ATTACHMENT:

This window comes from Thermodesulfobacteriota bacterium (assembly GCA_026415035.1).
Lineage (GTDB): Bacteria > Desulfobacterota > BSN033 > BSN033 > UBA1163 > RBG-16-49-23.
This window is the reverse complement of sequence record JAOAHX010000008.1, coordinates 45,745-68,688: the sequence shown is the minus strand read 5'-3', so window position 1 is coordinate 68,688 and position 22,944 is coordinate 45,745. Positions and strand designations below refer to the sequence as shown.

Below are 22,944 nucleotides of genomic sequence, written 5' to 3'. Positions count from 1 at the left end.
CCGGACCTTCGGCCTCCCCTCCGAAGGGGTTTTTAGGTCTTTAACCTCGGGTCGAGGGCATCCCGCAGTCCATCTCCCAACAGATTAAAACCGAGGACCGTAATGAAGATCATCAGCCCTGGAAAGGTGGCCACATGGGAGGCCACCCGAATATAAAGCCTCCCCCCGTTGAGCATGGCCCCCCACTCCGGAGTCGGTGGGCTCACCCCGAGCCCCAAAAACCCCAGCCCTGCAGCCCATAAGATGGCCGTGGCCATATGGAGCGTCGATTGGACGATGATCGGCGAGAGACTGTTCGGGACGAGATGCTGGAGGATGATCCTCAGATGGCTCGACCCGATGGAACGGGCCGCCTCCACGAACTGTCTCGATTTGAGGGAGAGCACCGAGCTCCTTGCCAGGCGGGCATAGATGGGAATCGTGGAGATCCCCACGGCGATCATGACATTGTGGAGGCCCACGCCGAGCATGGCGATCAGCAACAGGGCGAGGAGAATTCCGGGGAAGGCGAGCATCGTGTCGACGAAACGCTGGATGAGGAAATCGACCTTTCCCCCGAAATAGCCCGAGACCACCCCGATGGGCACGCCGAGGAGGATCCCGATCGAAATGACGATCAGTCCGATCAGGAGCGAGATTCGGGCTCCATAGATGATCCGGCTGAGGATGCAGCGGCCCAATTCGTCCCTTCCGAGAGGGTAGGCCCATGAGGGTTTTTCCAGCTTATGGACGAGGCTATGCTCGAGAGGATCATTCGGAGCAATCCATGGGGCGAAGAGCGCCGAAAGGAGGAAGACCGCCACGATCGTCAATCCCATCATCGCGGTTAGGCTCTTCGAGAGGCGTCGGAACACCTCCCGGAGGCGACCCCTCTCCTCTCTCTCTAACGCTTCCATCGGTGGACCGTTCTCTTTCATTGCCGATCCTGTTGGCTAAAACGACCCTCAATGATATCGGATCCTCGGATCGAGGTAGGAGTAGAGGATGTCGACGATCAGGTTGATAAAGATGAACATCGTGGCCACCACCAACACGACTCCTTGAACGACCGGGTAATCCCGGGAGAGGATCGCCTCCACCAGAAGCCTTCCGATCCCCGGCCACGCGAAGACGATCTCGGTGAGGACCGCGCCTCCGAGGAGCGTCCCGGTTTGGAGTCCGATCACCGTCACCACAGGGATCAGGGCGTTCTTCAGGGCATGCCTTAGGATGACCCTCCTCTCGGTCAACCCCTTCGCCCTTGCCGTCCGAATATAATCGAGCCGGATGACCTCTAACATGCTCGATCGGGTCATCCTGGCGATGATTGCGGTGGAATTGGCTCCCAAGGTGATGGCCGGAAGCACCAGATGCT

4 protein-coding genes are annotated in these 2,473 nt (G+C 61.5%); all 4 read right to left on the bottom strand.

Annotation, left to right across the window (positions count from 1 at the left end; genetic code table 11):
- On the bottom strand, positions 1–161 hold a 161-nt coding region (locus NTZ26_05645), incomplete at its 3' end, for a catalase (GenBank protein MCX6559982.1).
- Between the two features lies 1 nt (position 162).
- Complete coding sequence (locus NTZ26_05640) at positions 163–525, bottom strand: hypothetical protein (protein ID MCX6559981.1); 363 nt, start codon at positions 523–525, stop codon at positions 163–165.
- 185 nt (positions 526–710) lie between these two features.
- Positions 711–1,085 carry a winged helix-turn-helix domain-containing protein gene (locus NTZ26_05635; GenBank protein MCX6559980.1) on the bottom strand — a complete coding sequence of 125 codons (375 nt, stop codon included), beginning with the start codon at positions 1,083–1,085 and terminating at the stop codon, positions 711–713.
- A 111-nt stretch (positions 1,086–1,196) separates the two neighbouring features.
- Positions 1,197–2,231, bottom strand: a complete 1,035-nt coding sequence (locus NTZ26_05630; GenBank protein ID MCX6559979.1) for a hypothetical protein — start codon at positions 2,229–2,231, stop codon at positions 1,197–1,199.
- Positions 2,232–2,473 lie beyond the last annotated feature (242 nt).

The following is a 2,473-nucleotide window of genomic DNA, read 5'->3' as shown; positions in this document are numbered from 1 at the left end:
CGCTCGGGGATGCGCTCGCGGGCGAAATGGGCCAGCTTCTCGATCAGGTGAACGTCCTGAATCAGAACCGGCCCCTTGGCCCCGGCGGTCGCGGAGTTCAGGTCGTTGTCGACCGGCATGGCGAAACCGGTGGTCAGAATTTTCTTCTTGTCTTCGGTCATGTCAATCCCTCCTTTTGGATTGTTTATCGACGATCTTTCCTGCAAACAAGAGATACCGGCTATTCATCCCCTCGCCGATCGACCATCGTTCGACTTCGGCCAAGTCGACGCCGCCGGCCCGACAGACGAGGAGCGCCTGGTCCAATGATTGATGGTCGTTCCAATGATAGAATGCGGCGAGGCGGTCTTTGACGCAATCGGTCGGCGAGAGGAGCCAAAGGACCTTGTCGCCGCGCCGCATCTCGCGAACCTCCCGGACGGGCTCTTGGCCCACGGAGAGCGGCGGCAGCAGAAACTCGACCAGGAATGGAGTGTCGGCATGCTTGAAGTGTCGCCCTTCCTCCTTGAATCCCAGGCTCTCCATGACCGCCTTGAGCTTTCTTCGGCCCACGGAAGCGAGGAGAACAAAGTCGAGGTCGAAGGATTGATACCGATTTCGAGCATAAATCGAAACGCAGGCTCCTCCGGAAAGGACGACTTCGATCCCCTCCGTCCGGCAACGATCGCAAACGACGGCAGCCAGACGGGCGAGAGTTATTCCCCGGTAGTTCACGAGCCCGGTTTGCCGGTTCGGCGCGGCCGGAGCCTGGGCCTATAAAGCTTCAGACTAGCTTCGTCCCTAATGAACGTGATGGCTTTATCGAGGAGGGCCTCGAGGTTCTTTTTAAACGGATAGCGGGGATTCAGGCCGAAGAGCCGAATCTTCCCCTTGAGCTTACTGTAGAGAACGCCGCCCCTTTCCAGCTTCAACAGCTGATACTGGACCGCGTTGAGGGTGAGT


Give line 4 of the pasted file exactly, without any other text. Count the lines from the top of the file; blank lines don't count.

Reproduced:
Below are 22,944 nucleotides of genomic sequence, written 5' to 3'. Positions count from 1 at the left end.